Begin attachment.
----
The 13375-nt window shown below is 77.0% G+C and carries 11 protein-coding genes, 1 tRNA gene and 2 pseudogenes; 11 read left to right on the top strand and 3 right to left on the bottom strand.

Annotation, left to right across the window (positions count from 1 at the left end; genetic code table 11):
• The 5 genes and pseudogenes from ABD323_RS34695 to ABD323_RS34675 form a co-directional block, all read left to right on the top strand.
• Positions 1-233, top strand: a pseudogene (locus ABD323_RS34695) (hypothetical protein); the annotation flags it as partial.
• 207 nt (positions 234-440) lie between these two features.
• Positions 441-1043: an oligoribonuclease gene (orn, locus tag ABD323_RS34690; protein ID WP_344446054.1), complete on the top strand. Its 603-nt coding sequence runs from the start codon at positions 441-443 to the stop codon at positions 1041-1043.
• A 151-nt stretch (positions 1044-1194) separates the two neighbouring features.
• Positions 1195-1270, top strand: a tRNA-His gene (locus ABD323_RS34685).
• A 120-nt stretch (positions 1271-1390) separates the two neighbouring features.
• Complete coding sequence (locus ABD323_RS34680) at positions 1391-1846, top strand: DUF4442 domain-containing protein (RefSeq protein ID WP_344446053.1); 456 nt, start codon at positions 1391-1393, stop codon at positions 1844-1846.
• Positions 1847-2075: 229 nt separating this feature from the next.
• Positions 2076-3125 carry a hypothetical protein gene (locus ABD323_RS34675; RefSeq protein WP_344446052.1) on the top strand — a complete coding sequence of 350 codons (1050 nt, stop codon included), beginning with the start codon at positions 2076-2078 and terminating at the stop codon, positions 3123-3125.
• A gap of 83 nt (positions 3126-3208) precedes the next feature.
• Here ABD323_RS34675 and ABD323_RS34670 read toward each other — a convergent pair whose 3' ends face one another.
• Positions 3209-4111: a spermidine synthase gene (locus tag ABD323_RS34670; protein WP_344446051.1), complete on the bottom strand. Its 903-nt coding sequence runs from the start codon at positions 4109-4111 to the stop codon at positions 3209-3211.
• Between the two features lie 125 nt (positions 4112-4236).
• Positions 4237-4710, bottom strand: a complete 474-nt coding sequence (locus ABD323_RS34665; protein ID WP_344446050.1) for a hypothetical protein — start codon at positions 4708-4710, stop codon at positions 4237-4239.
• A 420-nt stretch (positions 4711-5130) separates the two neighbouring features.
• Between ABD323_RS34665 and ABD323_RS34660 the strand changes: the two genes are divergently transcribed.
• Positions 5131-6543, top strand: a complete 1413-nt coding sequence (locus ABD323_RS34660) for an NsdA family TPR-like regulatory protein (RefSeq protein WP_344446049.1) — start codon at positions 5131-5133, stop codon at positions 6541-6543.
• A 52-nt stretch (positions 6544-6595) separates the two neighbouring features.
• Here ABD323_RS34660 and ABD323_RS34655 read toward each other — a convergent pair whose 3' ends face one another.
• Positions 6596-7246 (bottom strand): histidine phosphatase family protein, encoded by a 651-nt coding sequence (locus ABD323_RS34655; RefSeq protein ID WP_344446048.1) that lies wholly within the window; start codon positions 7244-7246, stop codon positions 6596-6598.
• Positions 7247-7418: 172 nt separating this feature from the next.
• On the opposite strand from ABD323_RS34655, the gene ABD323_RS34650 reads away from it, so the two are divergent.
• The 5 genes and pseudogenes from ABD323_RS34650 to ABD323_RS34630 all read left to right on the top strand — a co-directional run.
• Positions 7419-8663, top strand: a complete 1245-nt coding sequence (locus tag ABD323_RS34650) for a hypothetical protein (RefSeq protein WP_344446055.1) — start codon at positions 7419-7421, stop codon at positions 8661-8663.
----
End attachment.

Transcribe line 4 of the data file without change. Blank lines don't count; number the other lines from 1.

• Positions 1-233, top strand: a pseudogene (locus ABD323_RS34695) (hypothetical protein); the annotation flags it as partial.